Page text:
Poor children in Britain are now fatter than wealthy youngsters demonstrating a total reversal in the weight of the two social classes over the past 70 years.
Traditionally, poverty has been associated with malnutrition and thinnness. But a new study by University College London, which compared children today to those born in the 1940s, 50s and 70s, has found a dramatic switch.
In 1957, deprived 11-year-olds were on average 4.4lbs lighter than those from the upper classes as food shortages and gruelling lifestyles took their toll. But in 2015, the poorest children were 4.6lbs heavier than the richest.
BMI (Body Mass Index) was also found to have risen among the most socially deprived teenagers. For children born in 2001, by the age of 15, there was a 1.4 kg/m2 difference between the classes, the highest ever recorded.
In new research, published in the The Lancet Public Health, the authors said there had been considerable changes to diets and physical activity levels in Britain since the end of the Second World War.
Children born after the war were raised on rations until 1954, and so had a diet high in vegetables and low in fat and sugar. Since then, the food environment has become increasingly obesogenic, with previously expensive treats becoming cheap and readily available.
Dr David Bann, of the Centre for Longitudinal Studies at UCL, said: “Our findings illustrate a need for new effective policies to reduce obesity and its socioeconomic inequality in children in the UK – previous policies have not been adequate, and existing policies are unlikely to be either.
“Without effective interventions, childhood BMI inequalities are likely to widen further throughout adulthood, leading to decades of adverse health and economic consequences.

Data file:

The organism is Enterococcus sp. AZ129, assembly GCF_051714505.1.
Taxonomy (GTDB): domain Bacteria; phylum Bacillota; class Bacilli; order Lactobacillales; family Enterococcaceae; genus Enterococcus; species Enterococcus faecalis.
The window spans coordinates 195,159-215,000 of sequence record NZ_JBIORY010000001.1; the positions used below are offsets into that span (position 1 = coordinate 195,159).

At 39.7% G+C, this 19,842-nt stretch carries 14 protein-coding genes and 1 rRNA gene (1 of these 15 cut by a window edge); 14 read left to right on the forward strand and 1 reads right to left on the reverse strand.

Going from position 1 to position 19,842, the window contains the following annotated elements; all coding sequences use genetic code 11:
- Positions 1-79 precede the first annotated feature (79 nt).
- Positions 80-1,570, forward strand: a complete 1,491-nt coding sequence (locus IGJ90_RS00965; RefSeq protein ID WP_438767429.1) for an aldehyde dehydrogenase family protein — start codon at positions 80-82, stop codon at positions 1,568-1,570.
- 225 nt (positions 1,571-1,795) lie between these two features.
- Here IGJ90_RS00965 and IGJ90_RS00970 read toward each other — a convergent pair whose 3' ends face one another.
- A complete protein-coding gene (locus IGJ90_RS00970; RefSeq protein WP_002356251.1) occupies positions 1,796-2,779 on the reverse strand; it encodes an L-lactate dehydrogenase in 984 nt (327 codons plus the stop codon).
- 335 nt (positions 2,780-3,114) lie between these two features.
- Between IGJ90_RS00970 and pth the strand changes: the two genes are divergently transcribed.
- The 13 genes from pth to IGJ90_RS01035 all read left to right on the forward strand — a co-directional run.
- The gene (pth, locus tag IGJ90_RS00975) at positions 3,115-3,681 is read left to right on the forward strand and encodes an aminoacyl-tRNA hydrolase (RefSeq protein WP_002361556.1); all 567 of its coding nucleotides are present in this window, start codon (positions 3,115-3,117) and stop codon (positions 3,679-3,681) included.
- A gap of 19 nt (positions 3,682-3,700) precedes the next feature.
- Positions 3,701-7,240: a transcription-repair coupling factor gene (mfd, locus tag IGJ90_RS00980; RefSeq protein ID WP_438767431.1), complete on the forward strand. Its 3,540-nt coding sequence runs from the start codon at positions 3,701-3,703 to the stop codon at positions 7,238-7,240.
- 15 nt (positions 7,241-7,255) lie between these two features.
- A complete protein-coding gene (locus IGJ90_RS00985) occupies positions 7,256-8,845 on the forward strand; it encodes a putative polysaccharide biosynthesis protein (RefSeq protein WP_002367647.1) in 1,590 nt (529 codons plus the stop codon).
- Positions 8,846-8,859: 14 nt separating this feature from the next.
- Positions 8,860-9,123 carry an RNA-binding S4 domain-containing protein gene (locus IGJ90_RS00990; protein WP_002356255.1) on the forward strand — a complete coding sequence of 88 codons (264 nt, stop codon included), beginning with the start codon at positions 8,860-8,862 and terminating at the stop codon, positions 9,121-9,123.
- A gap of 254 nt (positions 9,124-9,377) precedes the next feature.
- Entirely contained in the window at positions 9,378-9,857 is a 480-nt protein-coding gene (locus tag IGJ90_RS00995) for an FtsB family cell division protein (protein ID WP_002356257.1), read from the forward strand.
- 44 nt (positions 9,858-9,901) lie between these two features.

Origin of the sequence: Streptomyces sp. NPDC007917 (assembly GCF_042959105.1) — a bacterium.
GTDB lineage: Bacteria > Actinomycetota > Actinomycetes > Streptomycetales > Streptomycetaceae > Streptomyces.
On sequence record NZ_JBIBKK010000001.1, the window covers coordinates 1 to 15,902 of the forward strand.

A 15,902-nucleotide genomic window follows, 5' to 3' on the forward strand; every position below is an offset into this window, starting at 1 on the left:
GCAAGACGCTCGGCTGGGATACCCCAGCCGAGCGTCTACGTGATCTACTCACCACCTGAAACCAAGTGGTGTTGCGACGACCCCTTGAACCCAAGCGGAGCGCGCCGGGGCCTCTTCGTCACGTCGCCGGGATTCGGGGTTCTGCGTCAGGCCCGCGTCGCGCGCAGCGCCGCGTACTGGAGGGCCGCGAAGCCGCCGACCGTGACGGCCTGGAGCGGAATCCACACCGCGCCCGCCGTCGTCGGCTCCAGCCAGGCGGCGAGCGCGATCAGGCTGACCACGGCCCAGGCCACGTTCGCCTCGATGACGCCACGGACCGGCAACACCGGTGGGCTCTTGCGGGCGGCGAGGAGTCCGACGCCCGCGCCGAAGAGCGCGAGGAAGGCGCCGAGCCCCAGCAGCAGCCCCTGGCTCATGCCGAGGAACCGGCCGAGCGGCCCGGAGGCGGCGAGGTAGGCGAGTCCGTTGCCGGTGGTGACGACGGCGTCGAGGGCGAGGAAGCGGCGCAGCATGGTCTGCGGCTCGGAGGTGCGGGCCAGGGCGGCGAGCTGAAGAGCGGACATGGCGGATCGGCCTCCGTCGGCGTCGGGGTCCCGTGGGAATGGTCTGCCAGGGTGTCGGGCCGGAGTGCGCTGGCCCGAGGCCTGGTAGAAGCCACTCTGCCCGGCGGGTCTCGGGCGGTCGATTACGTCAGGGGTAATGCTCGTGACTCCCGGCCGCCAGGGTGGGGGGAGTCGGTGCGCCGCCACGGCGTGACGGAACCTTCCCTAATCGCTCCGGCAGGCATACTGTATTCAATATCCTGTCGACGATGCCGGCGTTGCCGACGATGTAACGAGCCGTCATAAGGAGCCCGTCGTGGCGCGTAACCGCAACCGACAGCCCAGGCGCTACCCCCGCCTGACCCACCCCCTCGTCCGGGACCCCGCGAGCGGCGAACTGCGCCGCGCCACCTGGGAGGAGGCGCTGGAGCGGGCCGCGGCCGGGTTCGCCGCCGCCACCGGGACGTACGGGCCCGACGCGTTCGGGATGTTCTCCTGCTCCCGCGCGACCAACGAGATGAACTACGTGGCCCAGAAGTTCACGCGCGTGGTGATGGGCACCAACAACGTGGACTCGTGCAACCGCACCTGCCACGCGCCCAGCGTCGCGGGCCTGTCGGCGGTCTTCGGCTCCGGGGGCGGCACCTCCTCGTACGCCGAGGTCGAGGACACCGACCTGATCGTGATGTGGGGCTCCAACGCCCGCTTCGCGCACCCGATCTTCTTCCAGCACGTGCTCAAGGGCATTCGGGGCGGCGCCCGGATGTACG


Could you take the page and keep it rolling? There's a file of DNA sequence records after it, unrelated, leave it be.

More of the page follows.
“Bold action is needed, such as creating further incentives for food manufacturers to reduce sugar and fat content in food and drinks, reduce the advertising of unhealthy foods to children and families, and incentivise the sale of healthier alternatives”
One in five children are now obese by the time they leave primary school and in some areas of the country nearly half of 11-year-olds weight too much. Recent research from Public Health England (PHE) found that overweight and obese children are eating an extra 500 calories a day.
To tackle the problem PHE is calling on food manufacturers to cut the number of calories in the foods most bought by families.
The new study included data for more than 35,000 children born in England, Scotland and Wales from four longitudinal birth cohort studies beginning in 1946, 1958, 1970 and 2001
However the research also showed the difference in height between the poorest and richest has narrowed, with fewer disadvantaged children now of short stature.
In the 1946 cohort, the average 7 year olds were one and a half inches (3.9cm) shorter than the least disadvantaged children in the 1946 cohort, whereas the difference in children in the 2001 cohort was just half an inch (1.2cm).
Commenting on the new study, Tam Fry, of the National Obesity Forum, said: “The availability, quality and affordability of food is key to this research.
“Though all children have grown in stature in the decades since the war, the end of rationing and simply more food enabled the poorest substantially to catch up in height.
“The downside, however, is that their staple diet has become progressively worse in comparison with that of richer families and in an obesogenic society its density has stayed with them.
“The researchers are quite correct to call for a sea change in our food composition if further obesity is to be avoided in deprived areas."